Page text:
Sorry this is such a silly question, but I can't seem to understand this. In the third diagram here it shows a pull-up resistor.

enter image description here

I understand that when the switch S1 is closed, current is pulled down to ground and assumes a value of 0. This doesn't short because of the resistor limiting the current.

My question is: When the switch is open and the current is flowing into the input pin of the device, how does it pick up that this is a high value and not a low value? Wouldn't the resistor limit it to the extent that it would be .0005 A and so it would barely register with the device?

EDIT: Also, I am just looking at the pull-down resistor case on the same page. Why does the first switch not short when it is directly connected to VCC, there is no resistor, and the switch is open? Isn't this a no-no? I can't really grasp what is going on with the pull-down resistor.

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    \$\begingroup\$ I am only beginner in this, and I would expect all this "magic" can be described by impedances. \$\endgroup\$
    – Al Kepp
    Commented Jan 26, 2012 at 17:15

2 Answers 2


The input is high-impedance and as such hardly draws any current. But let's, for sake of argument, pretend there flows a (rather large) current of 1\$\mu\$A. This current will flow through the 10k\$\Omega\$ pull-up resistor causing a 10mV (1\$\mu\$A \$\times\$ 10k\$\Omega\$) voltage drop across it. So in this case the voltage on the input pin will be \$V_{CC}\$ - 10mV, probably 5V - 10mV = 4.99V. That will be still recognized as a high level, so no problems here.
The 10k\$\Omega\$ is a typical value for pull-up resistors for this reason: even if there's a small leakage current the voltage drop is negligible. Don't be tempted to increase it to 1M\$\Omega\$, though it will decrease the current when the switch is closed. At 1\$\mu\$A leakage current the voltage drop will be 1\$\mu\$A \$\times\$ 1M\$\Omega\$ = 1V, and then the 5V will drop to 4V. For a 5V supply this will still be OK, but for a 3.3V supply the resulting 2.3V may be too low to be always seen as a high level.

For the pull-down the story is about the same. There doesn't flow any current in the input; you can't say that it would be connected to ground (in which case closing the switch would indeed cause a short-circuit). As such the input takes the voltage you apply to it. If the switch is closed this is \$V_{CC}\$. If the switch is open it's ground (through the pull-down resistor). If there's no current flowing (ideal world) then there's no voltage drop across the resistor either, and the input will be at \$GND\$ level. In a real world situation it may be a few mV.

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    \$\begingroup\$ Just a suggestion: the site he linked is working with TTL voltage (5V), maybe it's better to keep values consistent \$\endgroup\$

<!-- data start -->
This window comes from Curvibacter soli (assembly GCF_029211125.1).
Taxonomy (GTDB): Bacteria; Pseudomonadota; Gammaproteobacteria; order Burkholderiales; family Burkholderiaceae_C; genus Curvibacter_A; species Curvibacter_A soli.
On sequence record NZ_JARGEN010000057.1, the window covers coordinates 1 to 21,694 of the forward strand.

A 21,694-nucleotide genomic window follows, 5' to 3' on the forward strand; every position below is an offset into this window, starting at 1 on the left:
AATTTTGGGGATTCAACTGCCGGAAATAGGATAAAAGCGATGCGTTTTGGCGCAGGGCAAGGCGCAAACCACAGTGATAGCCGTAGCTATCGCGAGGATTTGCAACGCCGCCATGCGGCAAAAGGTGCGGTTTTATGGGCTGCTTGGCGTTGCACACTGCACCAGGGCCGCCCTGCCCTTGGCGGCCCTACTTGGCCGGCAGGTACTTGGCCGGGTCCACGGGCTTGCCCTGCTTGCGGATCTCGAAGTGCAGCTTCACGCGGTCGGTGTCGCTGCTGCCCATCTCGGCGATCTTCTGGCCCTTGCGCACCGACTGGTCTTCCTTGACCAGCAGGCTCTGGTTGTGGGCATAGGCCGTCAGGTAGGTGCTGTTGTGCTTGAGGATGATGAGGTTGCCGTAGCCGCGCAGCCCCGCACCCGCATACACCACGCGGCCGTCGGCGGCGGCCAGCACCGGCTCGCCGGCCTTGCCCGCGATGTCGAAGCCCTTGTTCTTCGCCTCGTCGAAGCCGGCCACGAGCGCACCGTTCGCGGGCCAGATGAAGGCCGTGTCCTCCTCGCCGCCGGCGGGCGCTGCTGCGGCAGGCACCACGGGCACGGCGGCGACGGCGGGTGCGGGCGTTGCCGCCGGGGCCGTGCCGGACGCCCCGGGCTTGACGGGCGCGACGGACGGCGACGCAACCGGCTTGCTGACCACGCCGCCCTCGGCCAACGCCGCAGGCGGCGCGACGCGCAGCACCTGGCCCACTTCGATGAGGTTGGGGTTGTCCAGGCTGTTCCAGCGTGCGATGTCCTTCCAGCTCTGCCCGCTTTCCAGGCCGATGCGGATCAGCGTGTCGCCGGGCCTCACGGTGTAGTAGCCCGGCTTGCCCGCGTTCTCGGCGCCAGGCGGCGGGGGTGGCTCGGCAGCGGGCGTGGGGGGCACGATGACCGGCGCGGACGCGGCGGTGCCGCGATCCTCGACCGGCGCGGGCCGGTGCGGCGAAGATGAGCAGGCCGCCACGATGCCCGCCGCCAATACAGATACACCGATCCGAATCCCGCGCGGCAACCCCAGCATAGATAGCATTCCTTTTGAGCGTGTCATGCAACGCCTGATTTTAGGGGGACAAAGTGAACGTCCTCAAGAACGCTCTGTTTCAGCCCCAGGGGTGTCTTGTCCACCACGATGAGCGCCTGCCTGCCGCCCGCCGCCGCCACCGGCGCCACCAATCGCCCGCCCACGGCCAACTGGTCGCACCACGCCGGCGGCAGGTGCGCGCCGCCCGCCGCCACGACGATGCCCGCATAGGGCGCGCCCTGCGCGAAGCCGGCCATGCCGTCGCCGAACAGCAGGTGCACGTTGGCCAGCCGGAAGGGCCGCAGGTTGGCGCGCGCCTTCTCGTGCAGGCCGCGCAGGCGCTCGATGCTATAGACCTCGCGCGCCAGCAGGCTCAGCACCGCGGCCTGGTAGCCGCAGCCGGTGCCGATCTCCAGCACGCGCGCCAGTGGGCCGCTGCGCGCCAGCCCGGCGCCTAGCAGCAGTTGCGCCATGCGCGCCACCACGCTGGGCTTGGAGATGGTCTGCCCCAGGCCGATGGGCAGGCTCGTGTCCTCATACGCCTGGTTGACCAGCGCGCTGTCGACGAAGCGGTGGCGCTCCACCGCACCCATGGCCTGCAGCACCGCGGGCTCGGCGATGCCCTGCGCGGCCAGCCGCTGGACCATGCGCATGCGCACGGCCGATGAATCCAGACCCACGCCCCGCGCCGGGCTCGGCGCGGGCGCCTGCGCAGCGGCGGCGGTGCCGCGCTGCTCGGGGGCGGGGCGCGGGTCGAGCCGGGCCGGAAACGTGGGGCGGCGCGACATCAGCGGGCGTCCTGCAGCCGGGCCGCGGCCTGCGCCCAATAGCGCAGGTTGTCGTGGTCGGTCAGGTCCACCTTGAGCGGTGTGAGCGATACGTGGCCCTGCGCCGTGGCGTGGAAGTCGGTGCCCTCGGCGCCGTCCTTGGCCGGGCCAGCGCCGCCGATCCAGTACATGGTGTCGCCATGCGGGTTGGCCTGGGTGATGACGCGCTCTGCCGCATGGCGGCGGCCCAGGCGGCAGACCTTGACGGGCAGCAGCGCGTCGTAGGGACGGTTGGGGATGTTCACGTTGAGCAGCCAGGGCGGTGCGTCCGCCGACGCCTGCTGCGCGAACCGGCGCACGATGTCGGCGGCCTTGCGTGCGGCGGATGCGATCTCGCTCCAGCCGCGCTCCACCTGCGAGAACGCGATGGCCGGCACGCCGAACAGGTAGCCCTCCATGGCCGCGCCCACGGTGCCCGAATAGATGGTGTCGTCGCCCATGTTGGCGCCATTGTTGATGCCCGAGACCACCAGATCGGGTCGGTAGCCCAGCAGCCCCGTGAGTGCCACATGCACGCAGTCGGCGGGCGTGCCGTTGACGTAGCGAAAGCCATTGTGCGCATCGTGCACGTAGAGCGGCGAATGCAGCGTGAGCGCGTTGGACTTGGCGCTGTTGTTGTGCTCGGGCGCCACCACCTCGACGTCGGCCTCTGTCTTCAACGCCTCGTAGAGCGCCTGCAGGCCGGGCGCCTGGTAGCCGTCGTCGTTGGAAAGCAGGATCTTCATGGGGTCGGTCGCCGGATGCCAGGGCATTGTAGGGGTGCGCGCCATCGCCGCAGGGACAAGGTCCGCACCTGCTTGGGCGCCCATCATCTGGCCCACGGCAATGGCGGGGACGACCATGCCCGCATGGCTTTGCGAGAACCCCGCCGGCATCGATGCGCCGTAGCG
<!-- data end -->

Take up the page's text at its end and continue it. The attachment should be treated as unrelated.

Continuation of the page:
– clabacchio
    Commented Jan 26, 2012 at 16:33
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    \$\begingroup\$ In many applications, leakage currents will be well below 1uA and a 1M resistor would be just fine; in battery-powered applications, if the switch will be closed much of the time, a 10K resistor could waste an objectionable amount of power, but a 1M resistor would only draw 1/100 as much. When using a 10K resistor, if one blindly assumes that leakage currents will be below 100uA, one will usually be correct even in the presence of board contamination and high humidity. It's not generally safe to assume leakage currents will be below 1uA, but one can often make them be that low if needed. \$\endgroup\$
    – supercat
    Commented Nov 15, 2012 at 17:58
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    \$\begingroup\$ To push a 1uA through a 1M ohm resistor you would need a damn kilo-volt. Not sure how you intend for a 5V supply to drop a whole volt across a 1M resistor when the current in the circuit is going to be like 0.005uA... \$\endgroup\$ Commented Jun 12, 2019 at 23:10

I think you've misunderstood a concept: the input of the gate (in this ideal case) is like an open circuit, so it doesn't absorb any current, it just senses the voltage. So the simplest thing is to consider the leftmost part of the circuit without the gate, see what happens at the node 1, and then apply the voltage to the gate input.

When S1 is open, no current is flowing on R1, that means no voltage drop, and the input of the gate will be at the high level.

When S1 is closed, it connects the lower end of the resistor to the ground, and with it also the input of the gate. The resistor will have now a 5V voltage drop, that will cause a current of value given by:

$$ I= {V_R \over I_R} = {5 \over 10^3} = 0.5 mA = 500 \mu A $$

It's important to note that the current will flow only through the resistor and the switch, from Vcc to Ground, while no current will flow into the input of the gate.

About the pull-down, is the same concept: if the switch is open, you don't have any current, so the resistor won't have a voltage drop, and the voltage at the top of it will be also 0V.

And just as a side note, 0.0005 Ampères is still 0.5 mA, and is not negligible in many cases.

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    \$\begingroup\$ "When S1 is open, no current is flowing on R1, that means no voltage drop, and the input of the gate will be at the high level." This sentence made all the difference. Now I understand pull up/down resistors \$\endgroup\$
    – Steve
    Commented Feb 26, 2016 at 18:10

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